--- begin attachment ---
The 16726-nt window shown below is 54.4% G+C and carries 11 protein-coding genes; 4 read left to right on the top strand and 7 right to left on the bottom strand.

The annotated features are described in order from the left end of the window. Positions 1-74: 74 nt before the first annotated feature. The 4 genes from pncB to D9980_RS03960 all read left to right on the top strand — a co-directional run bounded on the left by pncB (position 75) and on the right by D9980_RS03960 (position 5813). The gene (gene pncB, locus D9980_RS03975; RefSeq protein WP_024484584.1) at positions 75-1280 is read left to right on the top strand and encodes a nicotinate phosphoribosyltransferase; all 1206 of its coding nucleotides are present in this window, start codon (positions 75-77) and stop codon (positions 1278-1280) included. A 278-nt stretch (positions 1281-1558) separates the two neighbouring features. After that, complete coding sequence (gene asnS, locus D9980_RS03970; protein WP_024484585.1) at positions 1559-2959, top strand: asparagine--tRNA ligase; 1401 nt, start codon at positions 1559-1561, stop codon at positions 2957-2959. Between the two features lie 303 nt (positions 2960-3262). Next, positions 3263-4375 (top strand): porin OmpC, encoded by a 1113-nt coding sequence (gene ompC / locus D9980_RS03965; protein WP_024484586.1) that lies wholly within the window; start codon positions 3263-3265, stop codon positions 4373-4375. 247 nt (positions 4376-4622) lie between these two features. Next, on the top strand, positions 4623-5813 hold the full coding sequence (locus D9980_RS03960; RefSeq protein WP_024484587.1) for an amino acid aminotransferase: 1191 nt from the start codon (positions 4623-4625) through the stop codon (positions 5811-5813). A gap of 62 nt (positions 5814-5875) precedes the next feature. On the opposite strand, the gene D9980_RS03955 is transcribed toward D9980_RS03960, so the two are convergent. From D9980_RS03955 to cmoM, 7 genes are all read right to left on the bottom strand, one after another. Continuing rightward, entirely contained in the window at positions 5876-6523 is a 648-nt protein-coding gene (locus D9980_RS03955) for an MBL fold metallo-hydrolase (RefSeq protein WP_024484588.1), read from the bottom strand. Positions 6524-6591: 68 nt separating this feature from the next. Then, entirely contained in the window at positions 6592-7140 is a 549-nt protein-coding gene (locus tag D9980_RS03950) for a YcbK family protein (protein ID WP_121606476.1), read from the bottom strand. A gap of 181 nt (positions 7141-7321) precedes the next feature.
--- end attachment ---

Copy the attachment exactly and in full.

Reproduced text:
The 16726-nt window shown below is 54.4% G+C and carries 11 protein-coding genes; 4 read left to right on the top strand and 7 right to left on the bottom strand.

The annotated features are described in order from the left end of the window. Positions 1-74: 74 nt before the first annotated feature. The 4 genes from pncB to D9980_RS03960 all read left to right on the top strand — a co-directional run bounded on the left by pncB (position 75) and on the right by D9980_RS03960 (position 5813). The gene (gene pncB, locus D9980_RS03975; RefSeq protein WP_024484584.1) at positions 75-1280 is read left to right on the top strand and encodes a nicotinate phosphoribosyltransferase; all 1206 of its coding nucleotides are present in this window, start codon (positions 75-77) and stop codon (positions 1278-1280) included. A 278-nt stretch (positions 1281-1558) separates the two neighbouring features. After that, complete coding sequence (gene asnS, locus D9980_RS03970; protein WP_024484585.1) at positions 1559-2959, top strand: asparagine--tRNA ligase; 1401 nt, start codon at positions 1559-1561, stop codon at positions 2957-2959. Between the two features lie 303 nt (positions 2960-3262). Next, positions 3263-4375 (top strand): porin OmpC, encoded by a 1113-nt coding sequence (gene ompC / locus D9980_RS03965; protein WP_024484586.1) that lies wholly within the window; start codon positions 3263-3265, stop codon positions 4373-4375. 247 nt (positions 4376-4622) lie between these two features. Next, on the top strand, positions 4623-5813 hold the full coding sequence (locus D9980_RS03960; RefSeq protein WP_024484587.1) for an amino acid aminotransferase: 1191 nt from the start codon (positions 4623-4625) through the stop codon (positions 5811-5813). A gap of 62 nt (positions 5814-5875) precedes the next feature. On the opposite strand, the gene D9980_RS03955 is transcribed toward D9980_RS03960, so the two are convergent. From D9980_RS03955 to cmoM, 7 genes are all read right to left on the bottom strand, one after another. Continuing rightward, entirely contained in the window at positions 5876-6523 is a 648-nt protein-coding gene (locus D9980_RS03955) for an MBL fold metallo-hydrolase (RefSeq protein WP_024484588.1), read from the bottom strand. Positions 6524-6591: 68 nt separating this feature from the next. Then, entirely contained in the window at positions 6592-7140 is a 549-nt protein-coding gene (locus tag D9980_RS03950) for a YcbK family protein (protein ID WP_121606476.1), read from the bottom strand. A gap of 181 nt (positions 7141-7321) precedes the next feature.